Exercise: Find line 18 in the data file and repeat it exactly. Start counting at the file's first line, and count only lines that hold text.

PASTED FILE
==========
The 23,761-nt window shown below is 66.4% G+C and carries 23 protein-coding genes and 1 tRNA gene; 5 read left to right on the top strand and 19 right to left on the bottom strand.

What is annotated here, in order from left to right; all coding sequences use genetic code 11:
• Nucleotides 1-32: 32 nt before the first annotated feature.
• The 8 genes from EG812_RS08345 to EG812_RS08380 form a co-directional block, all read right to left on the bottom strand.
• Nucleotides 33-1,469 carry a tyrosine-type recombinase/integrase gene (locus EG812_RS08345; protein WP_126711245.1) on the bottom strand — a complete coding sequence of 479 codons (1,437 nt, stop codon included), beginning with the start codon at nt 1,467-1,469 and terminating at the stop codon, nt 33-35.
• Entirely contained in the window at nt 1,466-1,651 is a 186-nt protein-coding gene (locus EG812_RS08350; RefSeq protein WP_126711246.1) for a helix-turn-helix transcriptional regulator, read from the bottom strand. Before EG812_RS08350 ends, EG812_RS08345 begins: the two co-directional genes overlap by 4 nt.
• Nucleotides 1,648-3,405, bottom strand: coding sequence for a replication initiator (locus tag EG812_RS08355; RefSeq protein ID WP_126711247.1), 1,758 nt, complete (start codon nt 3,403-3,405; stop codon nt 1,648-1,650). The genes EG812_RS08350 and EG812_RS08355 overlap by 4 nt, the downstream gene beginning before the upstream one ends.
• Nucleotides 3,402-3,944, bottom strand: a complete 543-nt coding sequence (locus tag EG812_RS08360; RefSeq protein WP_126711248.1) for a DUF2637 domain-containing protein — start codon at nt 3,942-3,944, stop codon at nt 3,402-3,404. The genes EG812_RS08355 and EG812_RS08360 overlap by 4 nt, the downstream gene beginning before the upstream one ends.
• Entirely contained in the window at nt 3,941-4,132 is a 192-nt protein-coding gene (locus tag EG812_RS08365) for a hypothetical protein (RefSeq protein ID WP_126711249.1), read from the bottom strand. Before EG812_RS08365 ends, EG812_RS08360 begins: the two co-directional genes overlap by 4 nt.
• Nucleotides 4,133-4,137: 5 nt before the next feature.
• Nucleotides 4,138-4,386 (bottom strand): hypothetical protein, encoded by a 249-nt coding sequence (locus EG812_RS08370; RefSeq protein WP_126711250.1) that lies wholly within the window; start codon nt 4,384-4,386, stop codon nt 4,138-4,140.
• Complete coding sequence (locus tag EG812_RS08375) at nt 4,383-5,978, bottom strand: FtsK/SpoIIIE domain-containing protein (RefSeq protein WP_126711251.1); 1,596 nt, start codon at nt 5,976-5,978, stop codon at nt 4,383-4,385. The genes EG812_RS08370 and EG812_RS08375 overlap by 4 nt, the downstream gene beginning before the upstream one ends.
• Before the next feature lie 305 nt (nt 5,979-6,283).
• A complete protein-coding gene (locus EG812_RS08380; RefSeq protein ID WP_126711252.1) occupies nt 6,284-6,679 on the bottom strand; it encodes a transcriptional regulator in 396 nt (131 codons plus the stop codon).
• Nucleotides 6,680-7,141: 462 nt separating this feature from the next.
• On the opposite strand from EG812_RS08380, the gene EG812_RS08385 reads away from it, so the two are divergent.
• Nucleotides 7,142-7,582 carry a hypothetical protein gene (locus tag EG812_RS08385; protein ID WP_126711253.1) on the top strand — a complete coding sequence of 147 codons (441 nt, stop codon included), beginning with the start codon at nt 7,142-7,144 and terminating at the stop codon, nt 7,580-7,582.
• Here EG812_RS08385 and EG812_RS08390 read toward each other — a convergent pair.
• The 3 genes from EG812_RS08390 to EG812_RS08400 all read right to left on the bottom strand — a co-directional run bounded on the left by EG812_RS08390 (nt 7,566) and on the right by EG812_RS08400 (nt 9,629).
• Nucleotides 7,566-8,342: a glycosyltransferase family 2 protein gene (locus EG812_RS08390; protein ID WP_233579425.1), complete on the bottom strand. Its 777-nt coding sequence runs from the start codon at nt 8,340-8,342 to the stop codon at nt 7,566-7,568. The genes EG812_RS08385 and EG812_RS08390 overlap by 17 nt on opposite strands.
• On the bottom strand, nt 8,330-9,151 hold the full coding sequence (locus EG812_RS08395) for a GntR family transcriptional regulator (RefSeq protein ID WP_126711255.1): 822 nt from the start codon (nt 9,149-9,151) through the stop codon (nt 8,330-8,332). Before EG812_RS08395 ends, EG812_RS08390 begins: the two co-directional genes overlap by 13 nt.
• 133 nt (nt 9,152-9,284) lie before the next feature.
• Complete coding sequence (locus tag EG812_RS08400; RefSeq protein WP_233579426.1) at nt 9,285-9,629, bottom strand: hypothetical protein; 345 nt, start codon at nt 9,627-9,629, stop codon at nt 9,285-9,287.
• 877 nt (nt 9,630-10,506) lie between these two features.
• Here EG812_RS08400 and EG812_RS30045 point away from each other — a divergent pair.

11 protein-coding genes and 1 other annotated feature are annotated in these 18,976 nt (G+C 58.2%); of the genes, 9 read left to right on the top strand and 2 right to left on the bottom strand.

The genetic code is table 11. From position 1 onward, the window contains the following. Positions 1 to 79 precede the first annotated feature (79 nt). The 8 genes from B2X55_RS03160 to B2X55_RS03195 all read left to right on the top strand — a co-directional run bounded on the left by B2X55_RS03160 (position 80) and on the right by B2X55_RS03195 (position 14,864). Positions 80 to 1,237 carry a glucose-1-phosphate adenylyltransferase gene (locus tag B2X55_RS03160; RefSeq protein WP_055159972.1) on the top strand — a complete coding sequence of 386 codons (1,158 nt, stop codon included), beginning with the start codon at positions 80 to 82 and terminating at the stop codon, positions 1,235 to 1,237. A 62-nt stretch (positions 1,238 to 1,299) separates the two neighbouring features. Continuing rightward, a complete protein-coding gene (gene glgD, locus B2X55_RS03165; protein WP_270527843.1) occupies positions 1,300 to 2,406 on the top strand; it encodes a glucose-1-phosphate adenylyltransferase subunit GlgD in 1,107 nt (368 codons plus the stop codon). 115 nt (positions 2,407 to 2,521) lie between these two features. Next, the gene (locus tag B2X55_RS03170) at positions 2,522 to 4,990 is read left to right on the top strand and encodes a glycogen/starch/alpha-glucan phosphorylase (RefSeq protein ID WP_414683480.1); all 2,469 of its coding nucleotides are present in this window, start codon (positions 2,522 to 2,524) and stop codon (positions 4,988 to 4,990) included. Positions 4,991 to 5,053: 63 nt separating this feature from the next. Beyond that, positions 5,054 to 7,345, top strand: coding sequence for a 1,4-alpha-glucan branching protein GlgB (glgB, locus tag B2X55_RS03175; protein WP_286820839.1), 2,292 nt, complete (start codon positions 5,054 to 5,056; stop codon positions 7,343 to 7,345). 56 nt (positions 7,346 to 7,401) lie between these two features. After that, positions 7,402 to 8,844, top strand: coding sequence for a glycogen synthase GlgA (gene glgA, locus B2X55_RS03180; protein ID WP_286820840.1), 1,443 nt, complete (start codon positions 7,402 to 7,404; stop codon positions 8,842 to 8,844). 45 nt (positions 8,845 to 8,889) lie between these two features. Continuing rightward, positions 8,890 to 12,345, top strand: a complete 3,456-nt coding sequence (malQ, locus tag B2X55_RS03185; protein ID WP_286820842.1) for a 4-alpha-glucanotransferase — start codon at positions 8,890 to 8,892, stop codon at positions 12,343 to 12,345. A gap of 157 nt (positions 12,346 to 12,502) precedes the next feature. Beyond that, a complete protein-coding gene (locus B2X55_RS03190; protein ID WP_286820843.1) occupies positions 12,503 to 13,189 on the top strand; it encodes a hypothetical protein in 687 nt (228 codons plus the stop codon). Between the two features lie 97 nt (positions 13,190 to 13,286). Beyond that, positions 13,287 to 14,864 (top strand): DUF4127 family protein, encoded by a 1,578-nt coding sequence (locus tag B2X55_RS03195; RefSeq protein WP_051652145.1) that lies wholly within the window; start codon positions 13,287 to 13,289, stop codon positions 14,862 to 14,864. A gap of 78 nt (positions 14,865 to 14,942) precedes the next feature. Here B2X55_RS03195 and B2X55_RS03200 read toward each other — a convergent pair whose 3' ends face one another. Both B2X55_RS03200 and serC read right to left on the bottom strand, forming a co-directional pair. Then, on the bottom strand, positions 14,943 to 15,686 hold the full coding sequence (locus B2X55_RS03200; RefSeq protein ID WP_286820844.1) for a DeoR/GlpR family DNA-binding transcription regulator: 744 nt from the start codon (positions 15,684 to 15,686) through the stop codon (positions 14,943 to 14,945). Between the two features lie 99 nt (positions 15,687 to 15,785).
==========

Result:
• Here EG812_RS08385 and EG812_RS08390 read toward each other — a convergent pair.